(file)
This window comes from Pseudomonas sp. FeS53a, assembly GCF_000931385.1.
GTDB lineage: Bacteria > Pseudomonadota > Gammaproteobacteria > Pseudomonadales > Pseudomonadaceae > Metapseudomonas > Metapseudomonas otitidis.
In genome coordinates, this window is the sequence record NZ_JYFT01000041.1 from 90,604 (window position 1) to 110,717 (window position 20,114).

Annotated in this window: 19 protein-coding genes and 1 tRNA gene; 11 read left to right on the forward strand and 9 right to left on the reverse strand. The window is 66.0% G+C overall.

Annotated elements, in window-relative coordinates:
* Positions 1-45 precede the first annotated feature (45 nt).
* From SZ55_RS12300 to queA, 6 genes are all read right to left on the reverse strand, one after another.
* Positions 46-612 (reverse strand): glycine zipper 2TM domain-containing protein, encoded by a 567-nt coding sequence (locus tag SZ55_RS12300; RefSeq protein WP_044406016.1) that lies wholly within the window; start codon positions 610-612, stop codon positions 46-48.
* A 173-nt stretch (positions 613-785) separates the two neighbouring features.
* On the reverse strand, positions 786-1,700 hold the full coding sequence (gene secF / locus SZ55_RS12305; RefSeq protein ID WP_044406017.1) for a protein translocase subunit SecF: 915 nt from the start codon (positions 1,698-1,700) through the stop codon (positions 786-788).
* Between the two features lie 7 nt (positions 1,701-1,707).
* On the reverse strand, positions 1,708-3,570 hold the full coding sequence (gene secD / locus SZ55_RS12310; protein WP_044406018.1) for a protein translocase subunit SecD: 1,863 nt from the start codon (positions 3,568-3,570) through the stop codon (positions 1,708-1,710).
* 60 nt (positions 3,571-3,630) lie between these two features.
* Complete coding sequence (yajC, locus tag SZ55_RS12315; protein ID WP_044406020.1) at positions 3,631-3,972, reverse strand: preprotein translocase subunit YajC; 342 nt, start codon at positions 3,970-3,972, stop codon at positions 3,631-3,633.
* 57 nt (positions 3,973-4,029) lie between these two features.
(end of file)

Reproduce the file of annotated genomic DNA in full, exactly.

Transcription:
This window comes from Pseudomonas sp. FeS53a, assembly GCF_000931385.1.
GTDB lineage: Bacteria > Pseudomonadota > Gammaproteobacteria > Pseudomonadales > Pseudomonadaceae > Metapseudomonas > Metapseudomonas otitidis.
In genome coordinates, this window is the sequence record NZ_JYFT01000041.1 from 90,604 (window position 1) to 110,717 (window position 20,114).

Annotated in this window: 19 protein-coding genes and 1 tRNA gene; 11 read left to right on the forward strand and 9 right to left on the reverse strand. The window is 66.0% G+C overall.

Annotated elements, in window-relative coordinates:
* Positions 1-45 precede the first annotated feature (45 nt).
* From SZ55_RS12300 to queA, 6 genes are all read right to left on the reverse strand, one after another.
* Positions 46-612 (reverse strand): glycine zipper 2TM domain-containing protein, encoded by a 567-nt coding sequence (locus tag SZ55_RS12300; RefSeq protein WP_044406016.1) that lies wholly within the window; start codon positions 610-612, stop codon positions 46-48.
* A 173-nt stretch (positions 613-785) separates the two neighbouring features.
* On the reverse strand, positions 786-1,700 hold the full coding sequence (gene secF / locus SZ55_RS12305; RefSeq protein ID WP_044406017.1) for a protein translocase subunit SecF: 915 nt from the start codon (positions 1,698-1,700) through the stop codon (positions 786-788).
* Between the two features lie 7 nt (positions 1,701-1,707).
* On the reverse strand, positions 1,708-3,570 hold the full coding sequence (gene secD / locus SZ55_RS12310; protein WP_044406018.1) for a protein translocase subunit SecD: 1,863 nt from the start codon (positions 3,568-3,570) through the stop codon (positions 1,708-1,710).
* 60 nt (positions 3,571-3,630) lie between these two features.
* Complete coding sequence (yajC, locus tag SZ55_RS12315; protein ID WP_044406020.1) at positions 3,631-3,972, reverse strand: preprotein translocase subunit YajC; 342 nt, start codon at positions 3,970-3,972, stop codon at positions 3,631-3,633.
* 57 nt (positions 3,973-4,029) lie between these two features.